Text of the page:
Producers: Warwick Lyn, Chris Blackwell, Dave Bloxham.
Recorded at Dynamic Sounds Studio, Kingston, Jamaica and Island Studios, London, England.
Having been among the early architects of reggae (according to some, their cut "Do The Reggay" actually coined the term) Toots & The Maytals naturally reflect the music's origins in their sound; a Jamaican reinterpretation of the rhythm & blues which intermittently drifted across the Gulf of Mexico from New Orleans and Miami radio stations in the late 1950's. On FUNKY KINGSTON, the Maytals lace their sound with infusions of New Orleans funk ala The Meters, rootsy r&b ala Fats Domino, and an over-the-top performance ethic worthy of James Brown himself. These strains are amply represented in covers like "Louie Louie" (especially it's unexpected analog synth solo), and "Country Road". "Love Is Gonna Let Me Down" could almost be a country & western ballad--with only the slightest hint of doo-wop--until the foot-stomping reggae riddim kicks in. Meanwhile, tracks like "Pressure Drop" and "Pomp and Pride" are all-time reggae classics which demonstrate Toots' award-winning song-writing skills; the latter won Jamaica's Festival Song Competition in 1972 and--like many Toots compositions--was later reworked into a dancehall hit (Barrington Levy & Sasafras' "Step Up In Life").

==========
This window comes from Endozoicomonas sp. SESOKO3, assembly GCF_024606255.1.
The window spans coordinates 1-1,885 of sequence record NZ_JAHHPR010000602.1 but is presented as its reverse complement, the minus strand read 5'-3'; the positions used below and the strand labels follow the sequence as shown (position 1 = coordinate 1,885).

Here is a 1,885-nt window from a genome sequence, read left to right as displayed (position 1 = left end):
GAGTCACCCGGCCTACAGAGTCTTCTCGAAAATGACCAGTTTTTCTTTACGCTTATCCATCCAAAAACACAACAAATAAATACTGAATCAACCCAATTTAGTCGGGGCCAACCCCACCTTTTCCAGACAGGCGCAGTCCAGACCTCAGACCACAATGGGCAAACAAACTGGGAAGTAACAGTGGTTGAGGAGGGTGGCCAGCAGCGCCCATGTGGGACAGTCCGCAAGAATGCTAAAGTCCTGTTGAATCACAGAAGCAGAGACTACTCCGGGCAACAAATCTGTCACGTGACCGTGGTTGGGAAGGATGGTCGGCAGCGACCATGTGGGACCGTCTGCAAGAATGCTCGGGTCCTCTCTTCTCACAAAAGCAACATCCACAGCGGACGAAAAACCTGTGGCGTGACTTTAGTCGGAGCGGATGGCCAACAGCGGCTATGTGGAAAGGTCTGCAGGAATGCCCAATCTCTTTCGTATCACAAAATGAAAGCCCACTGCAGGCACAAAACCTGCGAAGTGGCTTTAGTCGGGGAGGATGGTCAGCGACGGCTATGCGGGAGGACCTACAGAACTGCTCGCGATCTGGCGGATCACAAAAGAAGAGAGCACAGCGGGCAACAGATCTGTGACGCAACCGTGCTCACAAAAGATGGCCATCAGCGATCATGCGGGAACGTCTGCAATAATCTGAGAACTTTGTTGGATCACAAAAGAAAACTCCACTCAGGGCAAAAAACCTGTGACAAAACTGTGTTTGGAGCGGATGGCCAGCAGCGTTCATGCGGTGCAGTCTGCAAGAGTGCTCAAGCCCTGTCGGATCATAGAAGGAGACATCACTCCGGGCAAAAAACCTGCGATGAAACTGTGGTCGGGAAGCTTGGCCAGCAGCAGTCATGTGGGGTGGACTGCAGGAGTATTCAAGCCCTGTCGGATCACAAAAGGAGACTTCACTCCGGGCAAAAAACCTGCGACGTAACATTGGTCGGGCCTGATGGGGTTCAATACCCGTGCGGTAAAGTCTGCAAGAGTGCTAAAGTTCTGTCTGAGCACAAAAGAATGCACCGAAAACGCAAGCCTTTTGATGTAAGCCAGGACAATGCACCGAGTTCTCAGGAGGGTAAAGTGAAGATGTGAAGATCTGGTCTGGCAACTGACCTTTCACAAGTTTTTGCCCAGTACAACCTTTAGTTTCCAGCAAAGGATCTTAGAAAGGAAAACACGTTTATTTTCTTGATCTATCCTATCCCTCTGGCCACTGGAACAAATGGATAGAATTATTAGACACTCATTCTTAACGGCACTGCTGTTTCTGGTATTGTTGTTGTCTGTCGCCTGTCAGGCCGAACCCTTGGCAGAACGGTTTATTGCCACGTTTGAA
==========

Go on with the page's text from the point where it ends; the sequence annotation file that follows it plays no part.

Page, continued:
Rolling Stone (6/24/99, p.67) - 5 out of 5 - "...suggests that Hibbert was one of the first reggae artists to fully apprehend the power of the pop hook. His songs...are a series of undeniable refrains, moments when the most ordinary phrase blossoms into a transcendent, utterly magical event..."
Q (1/1/91) - 4 Stars - Excellent
Mojo (Publisher) (8/02, p.77) - Included in Mojo's 50 Greatest Reggae Albums - "...This set brought them spectacularly up to date, managing to broaden pre-roots reggae's outlook..."